The Last Thing Mary Saw (Edoardo Vitaletti, USA, 2021)
Watching Edoardo Vitaletti’s feature debut is a lovely but tense experience. Filmed in meticulous black and white and set in a sparse location, there is something meditative about the visual aspect of the film. The religious community which populates the film is incredibly strict about morals, etiquette, rules, everything; and those who contravene are either punished or in hiding. Mary is bold, however: she is devoted to her maid Eleanor and wants them both to leave together.
The Last Thing Mary Saw is a mystery: how did Mary’s grandmother die? Is the film a psychological horror, or is there something supernatural going on? How exactly did the unexpected visitor impact the fragile domestic dynamic? And what did Mary see? Vitaletti very deliberately does not spell everything out—perhaps because he expects his audience to be clever enough to read between the lines, perhaps because some of it is truly unanswered, or perhaps it’s a blend of both. Unfortunately, I couldn’t tell what was going on or the reasons behind what was going on a lot of the time, and therefore closed the film quite puzzled.
That’s not to say I didn’t enjoy it. The tension kept me, even if the plot details didn’t; I loved the pace and the visual style…oh and the cast were superb, including Rory Culkin, Isabelle Fuhrman and Stefanie Scott amongst others. Do look out for it, if you’re not into being spoon-fed your film plots.
The world premiere of The Last Thing Mary Saw took place at Fantasia International Film Festival on 15 August 2021.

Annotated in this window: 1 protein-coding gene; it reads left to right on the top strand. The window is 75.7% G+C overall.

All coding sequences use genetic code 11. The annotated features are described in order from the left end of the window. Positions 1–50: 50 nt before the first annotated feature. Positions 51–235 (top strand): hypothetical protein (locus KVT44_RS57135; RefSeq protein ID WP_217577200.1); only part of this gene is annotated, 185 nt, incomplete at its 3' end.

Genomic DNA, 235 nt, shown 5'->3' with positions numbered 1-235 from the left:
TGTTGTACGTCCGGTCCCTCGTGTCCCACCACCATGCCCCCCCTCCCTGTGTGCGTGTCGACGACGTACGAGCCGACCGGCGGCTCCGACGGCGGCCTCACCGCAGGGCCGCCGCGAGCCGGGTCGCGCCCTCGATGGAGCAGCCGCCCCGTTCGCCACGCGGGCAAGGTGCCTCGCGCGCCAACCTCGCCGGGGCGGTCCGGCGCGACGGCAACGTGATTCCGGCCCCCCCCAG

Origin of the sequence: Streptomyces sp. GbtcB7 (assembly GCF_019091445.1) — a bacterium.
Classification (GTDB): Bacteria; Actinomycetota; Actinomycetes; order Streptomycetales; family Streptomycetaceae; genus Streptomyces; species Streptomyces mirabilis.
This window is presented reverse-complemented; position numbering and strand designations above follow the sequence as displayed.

The Righteous (Mark O’Brien, Canada, 2021)
Another black and white film, The Righteous is a rare one that I watched with my mouth hanging open nearly the whole time: it was stunning. Fifteen minutes in, and I found myself checking that I was watching the right film: was this really a director’s debut feature film? It had the look and feel of some timeless hidden gem. The Righteous is about Frederic (Henry Czerny) and Ethel (Mimi Kuzyk), a deeply devoted couple in their late middle age who have recently buried their young daughter after she was hit by a car. They are facing their loss together, but Frederic also has some associated guilt which he does not share with Ethel: he left the church to form this family, and can’t help feeling that the girl’s death was God’s punishment. Then a stranger (Mark O’Brien) virtually falls from the sky and puts everything into a new perspective.
Whatever genre you look at, there are stories about the disruption of an unexpected visitor. Brimstone and Treacle, An Inspector Calls, Mary Poppins, and Lilo and Stitch all share this model with The Righteous, and yet The Righteous felt clean and fresh all the way through, especially as the film’s resolution managed to take me by surprise. Despite that sparkle, it was also chilling, tight with tension all the way through. Suspicion, anxiety, and wariness on the part of the utterly sympathetic couple meant that it was impossible to know what to expect of the bright young man who charms his way into their sad home, especially as Ethel’s affection for him grows and Frederic’s wanes. All this is achieved with virtually zero violence, a sign, in my opinion, of highly effective direction.
With heavy philosophical themes (such as redemption and karma) alongside a relatively simple story and almost minimal cast, The Righteous is without a doubt a film to watch out for and one to share with a discerning friend who wouldn’t normally watch horror.
The world premiere of The Righteous took place at Fantasia International Film Festival on 15 August 2021.
We’re All Going To The World’s Fair (Jane Schoenbrun, USA, 2021)